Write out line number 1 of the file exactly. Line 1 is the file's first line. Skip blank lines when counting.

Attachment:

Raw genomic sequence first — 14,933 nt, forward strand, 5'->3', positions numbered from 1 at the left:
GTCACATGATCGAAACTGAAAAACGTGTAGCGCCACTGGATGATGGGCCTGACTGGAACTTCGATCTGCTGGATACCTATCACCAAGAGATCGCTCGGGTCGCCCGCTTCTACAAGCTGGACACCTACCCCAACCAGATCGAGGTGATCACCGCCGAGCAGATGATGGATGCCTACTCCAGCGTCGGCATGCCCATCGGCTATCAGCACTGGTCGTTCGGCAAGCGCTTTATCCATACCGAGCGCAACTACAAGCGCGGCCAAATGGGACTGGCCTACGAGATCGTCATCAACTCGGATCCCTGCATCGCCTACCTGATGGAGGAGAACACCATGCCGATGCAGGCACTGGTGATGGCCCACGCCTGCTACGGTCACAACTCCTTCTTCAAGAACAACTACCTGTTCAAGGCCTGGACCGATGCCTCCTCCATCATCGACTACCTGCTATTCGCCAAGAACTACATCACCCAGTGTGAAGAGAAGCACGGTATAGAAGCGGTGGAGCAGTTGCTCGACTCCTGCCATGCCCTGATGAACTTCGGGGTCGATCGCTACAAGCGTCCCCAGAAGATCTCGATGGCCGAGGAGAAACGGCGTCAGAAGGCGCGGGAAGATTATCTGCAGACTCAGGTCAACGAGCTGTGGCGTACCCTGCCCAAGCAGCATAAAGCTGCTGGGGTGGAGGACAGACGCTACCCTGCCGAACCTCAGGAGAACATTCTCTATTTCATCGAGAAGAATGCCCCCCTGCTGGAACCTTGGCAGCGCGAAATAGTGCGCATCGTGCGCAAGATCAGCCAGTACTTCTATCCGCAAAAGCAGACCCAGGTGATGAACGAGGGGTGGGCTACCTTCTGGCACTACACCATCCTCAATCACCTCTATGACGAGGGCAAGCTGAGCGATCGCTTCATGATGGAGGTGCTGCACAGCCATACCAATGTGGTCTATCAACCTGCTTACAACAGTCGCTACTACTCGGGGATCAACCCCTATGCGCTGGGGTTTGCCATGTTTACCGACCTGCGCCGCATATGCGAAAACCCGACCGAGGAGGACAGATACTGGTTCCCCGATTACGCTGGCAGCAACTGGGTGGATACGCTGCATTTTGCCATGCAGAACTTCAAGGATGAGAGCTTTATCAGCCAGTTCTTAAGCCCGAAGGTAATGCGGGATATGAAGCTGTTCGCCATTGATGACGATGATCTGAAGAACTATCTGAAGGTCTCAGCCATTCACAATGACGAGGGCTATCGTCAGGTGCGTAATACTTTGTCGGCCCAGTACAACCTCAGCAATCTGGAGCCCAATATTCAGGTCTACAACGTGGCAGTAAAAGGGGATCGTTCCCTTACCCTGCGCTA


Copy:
Raw genomic sequence first — 14,933 nt, forward strand, 5'->3', positions numbered from 1 at the left: